It was a big decision and I dithered for ages. There’s the inevitable self-doubt and fear and terror. I’ve never been very confident. But I realised that if I was going to earn some money, I needed to try and do something new. The other guys are so talented; I always thought I was the worst one. I think we’re all like that. Or maybe it’s just me!
This will be the first time the plays are performed back-to-back. Do they fit together?
The first play is based in truth, though some things have been changed to make it a better story. But the second one is pretty much entirely made up. It’s more shape-shifting and deliberately so, a bit more elyptical. What I was interested in was getting the same kind of emotional reaction as the first show but with something set so far in the future. Here is a character that isn’t that likeable. At 18, you can forgive his slightly odd approach to women. But the guy is 76 and he’s still like that. That 18-year-old dreamer has become this 76-year-old monster. By putting the two together, you bring out new elements in both.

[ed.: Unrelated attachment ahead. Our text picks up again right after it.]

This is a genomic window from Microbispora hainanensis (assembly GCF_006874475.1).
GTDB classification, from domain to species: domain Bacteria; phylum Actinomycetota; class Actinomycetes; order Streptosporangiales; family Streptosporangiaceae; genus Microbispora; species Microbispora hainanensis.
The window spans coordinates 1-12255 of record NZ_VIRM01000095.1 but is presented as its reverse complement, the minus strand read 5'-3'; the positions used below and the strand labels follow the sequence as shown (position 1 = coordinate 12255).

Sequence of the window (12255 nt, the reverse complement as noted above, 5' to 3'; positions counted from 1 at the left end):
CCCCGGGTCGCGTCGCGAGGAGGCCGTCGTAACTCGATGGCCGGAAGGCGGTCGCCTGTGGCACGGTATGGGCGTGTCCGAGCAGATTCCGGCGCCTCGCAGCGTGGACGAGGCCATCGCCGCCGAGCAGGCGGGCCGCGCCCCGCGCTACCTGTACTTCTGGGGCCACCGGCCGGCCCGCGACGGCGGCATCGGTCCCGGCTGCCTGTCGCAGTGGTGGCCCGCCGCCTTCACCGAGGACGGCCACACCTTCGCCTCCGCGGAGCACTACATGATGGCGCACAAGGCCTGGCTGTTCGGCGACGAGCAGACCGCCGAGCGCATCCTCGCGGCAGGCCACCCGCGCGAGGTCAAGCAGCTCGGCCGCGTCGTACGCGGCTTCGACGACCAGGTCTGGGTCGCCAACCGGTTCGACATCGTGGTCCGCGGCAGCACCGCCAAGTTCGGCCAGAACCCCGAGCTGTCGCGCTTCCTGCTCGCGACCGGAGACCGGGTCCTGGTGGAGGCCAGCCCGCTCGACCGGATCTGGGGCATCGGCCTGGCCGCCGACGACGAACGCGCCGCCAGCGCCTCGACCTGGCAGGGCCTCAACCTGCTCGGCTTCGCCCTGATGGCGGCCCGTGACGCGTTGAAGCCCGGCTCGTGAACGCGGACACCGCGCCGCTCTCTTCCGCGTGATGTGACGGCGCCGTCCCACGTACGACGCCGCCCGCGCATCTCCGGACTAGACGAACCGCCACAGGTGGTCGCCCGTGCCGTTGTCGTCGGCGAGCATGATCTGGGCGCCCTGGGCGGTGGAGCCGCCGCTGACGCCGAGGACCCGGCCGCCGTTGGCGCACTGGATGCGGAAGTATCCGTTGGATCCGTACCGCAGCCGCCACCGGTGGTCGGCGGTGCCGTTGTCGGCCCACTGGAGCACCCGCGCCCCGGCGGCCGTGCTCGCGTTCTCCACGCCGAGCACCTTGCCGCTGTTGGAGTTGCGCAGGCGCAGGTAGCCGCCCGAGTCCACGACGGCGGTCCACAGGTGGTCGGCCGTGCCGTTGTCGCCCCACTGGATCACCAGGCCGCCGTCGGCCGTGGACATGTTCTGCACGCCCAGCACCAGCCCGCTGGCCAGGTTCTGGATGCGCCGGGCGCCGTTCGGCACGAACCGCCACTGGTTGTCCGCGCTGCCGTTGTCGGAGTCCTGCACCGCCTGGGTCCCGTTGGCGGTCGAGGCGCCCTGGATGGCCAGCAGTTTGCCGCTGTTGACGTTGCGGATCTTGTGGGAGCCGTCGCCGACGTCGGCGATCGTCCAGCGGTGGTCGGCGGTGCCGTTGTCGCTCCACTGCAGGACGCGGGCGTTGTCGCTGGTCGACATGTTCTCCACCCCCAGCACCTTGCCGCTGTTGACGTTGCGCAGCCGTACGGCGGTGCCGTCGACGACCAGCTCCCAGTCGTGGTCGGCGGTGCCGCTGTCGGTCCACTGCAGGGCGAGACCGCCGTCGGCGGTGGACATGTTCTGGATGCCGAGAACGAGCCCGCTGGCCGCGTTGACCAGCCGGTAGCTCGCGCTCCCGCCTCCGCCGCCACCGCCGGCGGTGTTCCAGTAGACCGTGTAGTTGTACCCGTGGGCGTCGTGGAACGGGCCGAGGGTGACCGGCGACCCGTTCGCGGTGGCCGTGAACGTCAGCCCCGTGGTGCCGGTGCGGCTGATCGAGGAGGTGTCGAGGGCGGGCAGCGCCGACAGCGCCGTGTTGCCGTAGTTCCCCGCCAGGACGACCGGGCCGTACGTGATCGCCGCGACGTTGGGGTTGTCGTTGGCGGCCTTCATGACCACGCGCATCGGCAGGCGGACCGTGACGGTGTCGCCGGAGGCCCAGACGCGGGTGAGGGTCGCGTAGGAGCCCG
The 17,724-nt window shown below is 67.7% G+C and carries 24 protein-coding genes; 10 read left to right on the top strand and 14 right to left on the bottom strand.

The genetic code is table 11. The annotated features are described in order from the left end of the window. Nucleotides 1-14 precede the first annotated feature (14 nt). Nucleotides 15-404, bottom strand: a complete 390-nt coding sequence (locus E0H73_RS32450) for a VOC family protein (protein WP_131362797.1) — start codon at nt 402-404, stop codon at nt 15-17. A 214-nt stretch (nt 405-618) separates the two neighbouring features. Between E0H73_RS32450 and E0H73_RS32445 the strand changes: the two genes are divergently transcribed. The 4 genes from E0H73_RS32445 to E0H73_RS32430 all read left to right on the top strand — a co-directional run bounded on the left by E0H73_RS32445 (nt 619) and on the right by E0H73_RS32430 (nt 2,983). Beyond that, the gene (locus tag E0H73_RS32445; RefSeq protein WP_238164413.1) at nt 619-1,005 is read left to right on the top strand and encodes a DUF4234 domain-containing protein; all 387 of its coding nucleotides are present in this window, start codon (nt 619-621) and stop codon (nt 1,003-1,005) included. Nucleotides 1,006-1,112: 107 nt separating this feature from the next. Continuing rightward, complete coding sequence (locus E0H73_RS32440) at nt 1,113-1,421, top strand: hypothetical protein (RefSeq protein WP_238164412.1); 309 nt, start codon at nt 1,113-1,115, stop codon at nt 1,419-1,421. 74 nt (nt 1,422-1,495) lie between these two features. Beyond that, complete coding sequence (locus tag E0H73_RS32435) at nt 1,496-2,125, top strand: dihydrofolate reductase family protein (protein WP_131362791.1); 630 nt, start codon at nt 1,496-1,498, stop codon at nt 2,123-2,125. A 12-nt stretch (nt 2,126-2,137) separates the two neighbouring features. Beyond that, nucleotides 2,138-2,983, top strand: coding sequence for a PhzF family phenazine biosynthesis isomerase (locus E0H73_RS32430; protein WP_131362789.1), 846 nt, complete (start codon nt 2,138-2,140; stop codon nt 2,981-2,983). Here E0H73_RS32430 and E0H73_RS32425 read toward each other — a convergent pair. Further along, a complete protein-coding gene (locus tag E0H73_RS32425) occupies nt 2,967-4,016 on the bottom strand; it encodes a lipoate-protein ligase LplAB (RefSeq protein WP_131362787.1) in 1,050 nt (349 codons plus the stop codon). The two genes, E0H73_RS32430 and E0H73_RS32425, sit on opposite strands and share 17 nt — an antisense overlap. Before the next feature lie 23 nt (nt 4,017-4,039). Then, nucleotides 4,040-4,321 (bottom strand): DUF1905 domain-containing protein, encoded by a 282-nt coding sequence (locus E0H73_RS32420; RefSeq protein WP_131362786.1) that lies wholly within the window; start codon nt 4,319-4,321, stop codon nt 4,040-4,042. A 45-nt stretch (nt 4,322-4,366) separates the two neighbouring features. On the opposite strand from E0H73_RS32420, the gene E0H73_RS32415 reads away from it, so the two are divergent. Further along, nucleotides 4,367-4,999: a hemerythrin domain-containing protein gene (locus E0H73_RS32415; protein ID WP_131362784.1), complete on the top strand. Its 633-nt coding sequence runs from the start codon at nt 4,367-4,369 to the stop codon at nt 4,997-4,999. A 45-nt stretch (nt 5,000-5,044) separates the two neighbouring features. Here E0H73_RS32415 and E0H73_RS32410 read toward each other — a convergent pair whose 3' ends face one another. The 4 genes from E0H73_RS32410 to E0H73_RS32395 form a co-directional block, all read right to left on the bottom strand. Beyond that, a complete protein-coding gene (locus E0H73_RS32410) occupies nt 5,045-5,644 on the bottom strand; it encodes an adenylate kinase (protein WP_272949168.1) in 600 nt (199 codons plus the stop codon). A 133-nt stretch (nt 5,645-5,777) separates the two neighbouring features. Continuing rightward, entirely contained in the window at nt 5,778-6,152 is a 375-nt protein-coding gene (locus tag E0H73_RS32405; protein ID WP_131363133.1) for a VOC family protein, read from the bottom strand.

You moved from the Pleasance Courtyard to the Traverse this summer. How was that?
The Traverse is an absolutely amazing place. I’d only been there once before in my entire life. But it was physically and mentally exhausting. I’m used to doing a show at 3.30pm every day at the Pleasance. You do the show, stay up till five or six in the morning getting drunk and then you’re up at two to start again. This year, I couldn’t do that. I’d have a show at eight in the evening and then another at ten the next morning. I was going to bed at 10.30pm. In Edinburgh! It turned from essentially a holiday to being this weird, gruelling task.